Editor's note: Liz Howell is a member of the LDS Church-sponsored medical team providing care last week in earthquake-ravaged Haiti. Before leaving Saturday to return to Salt Lake City, Howell recounted a final experience in aiding the injured Haitians. These are her words, as told to the Deseret News' Scott Taylor.
PORT-AU-PRINCE, Haiti — Friday afternoon, some of our medical team were at the clinic at the Centrale Ward meetinghouse while the rest went to Dr. Jeff Randle's Helping Hands of Haiti clinic.
We were to meet at University Hospital at about 5 o'clock. We left Centrale to go to the Carrefour Ward meetinghouse.
We then realized we had only 45 minutes to do any type of a clinic there, which is essentially enough time to set it up and take it back down again.
We asked if we should turn around and go back; we said, "No, let's just go."
When we arrived at the meetinghouse, people were all over the grass, people were inside the cultural hall and we really didn't see any acute medical needs at first.
We had been there about 10 minutes and in comes this little boy. He's in a little, crude litter that had been made from sticks and clothing. It was very makeshift.
The little boy was 4 years old, but he looked like he was 2, just little. He looked like a baby. His mother had died in the earthquake; his father was alive.
When they found the boy, they found him with a dead body — another boy, maybe a brother. His aunt and his father, who lived up in the hills, walked for hours with this litter and the boy, looking for a place to stay.
They were near the church when they were spotted by one of the LDS members, who the previous day had been given the responsibility to find people in need of medical help. The member said there would be help, and so he waited for only two hours until we showed up.
The little baby will probably lose his hand; his bones were exposed. He had lacerations so deep we could see the bones, and even that was necrotic.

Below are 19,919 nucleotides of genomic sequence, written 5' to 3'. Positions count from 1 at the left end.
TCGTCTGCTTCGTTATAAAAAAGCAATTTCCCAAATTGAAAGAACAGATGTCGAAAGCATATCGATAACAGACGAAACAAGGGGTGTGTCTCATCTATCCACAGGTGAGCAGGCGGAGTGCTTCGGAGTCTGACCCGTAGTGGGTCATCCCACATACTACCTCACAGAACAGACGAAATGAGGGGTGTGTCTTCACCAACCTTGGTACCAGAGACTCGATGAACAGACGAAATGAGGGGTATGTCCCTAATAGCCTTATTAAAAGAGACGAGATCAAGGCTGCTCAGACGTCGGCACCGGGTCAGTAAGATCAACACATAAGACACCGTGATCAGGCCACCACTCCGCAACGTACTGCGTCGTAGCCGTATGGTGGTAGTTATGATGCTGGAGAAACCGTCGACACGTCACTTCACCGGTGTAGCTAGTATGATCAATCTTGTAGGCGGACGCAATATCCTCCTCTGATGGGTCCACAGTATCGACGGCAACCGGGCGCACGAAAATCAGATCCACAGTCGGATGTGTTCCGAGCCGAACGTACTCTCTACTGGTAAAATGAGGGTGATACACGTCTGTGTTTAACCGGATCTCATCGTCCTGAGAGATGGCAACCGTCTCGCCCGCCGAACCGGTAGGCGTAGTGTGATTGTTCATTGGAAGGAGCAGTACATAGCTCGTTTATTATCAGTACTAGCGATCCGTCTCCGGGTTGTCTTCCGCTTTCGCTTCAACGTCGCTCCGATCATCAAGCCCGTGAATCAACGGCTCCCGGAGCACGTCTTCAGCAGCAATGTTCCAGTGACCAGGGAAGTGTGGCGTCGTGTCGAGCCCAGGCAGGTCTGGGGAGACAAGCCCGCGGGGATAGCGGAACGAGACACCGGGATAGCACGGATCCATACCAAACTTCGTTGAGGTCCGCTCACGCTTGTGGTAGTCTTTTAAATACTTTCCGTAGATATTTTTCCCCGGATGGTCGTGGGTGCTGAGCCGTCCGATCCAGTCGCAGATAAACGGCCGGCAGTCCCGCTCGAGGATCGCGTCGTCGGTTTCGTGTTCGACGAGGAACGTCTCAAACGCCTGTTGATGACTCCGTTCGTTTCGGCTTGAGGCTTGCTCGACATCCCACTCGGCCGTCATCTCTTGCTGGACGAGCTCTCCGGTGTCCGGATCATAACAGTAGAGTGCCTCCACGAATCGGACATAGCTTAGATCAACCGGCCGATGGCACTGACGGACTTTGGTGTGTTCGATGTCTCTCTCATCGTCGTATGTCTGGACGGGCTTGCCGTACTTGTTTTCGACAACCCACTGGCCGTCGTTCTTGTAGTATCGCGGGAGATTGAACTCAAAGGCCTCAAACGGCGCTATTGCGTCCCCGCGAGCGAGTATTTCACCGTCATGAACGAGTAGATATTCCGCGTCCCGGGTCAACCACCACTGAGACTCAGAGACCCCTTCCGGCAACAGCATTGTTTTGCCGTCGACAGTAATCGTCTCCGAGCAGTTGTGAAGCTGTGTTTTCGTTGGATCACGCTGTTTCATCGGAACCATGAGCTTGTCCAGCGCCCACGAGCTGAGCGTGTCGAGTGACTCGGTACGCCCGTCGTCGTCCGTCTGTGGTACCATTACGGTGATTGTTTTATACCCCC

He had lacerations on each side of his torso, chunks missing from his scalp, and his left ear was kind of hanging there.
He had a real high fever; he was just burning up. By the time we got him, it appeared he was septic, full of infection. I think maybe he would have had two days, if that, before he would have passed.
I knew we had to take him to a hospital right then and there. He was so scared and in such pain. He was dirty and crying. I bandaged him, cleaned all of his wounds and gave him antibiotics.
We wrapped him up and he held me. He didn't understand English, but I just kept telling him that I loved him and that we would take care of him, that we would make sure that he would receive the best care.
We wrapped him up, and with the rest of the medical team, we went into University Hospital. He just held on so tight to me, and I held on; he just whimpered all the way to the hospital.
I asked (Ogden emergency-room doctor Jeremy Booth), who was in the back seat, to give the baby a priesthood blessing. He did — and in Creole, he blessed the baby.
We heal with our hands, but there's also a healing we have access to that comes in times of need.
I don't have children. I don't know if I'll ever have children. I don't know if that's the Lord's will for me. But I'd like to think that maybe if I were a mother who passed away, that someone would take care of my child, and I was grateful I could do that.
We went into the pediatric ward and were meet by Swiss doctors. Right now, the Swiss have revolutionized a procedure and have done marvelous work in reconstruction. Without looking at the baby's wounds, they told me they have not lost an arm yet nor have lost a foot yet in all their surgical procedures.
As I was getting ready to go, I looked him in his big, brown eyes and told him, "We love you, and you're going to be taken care of." And I left him in the care of the Swiss and have every confidence he's going to live a productive life.
I'm grateful the Lord led us to him, that the members were in tune enough to find him and bring him to us.
I think the people I have been most impressed with during this entire trip is the native Haitians. They are resilient.
They're putting their lives back together. They're going through compound grief, but they're resilient, and they will get through this.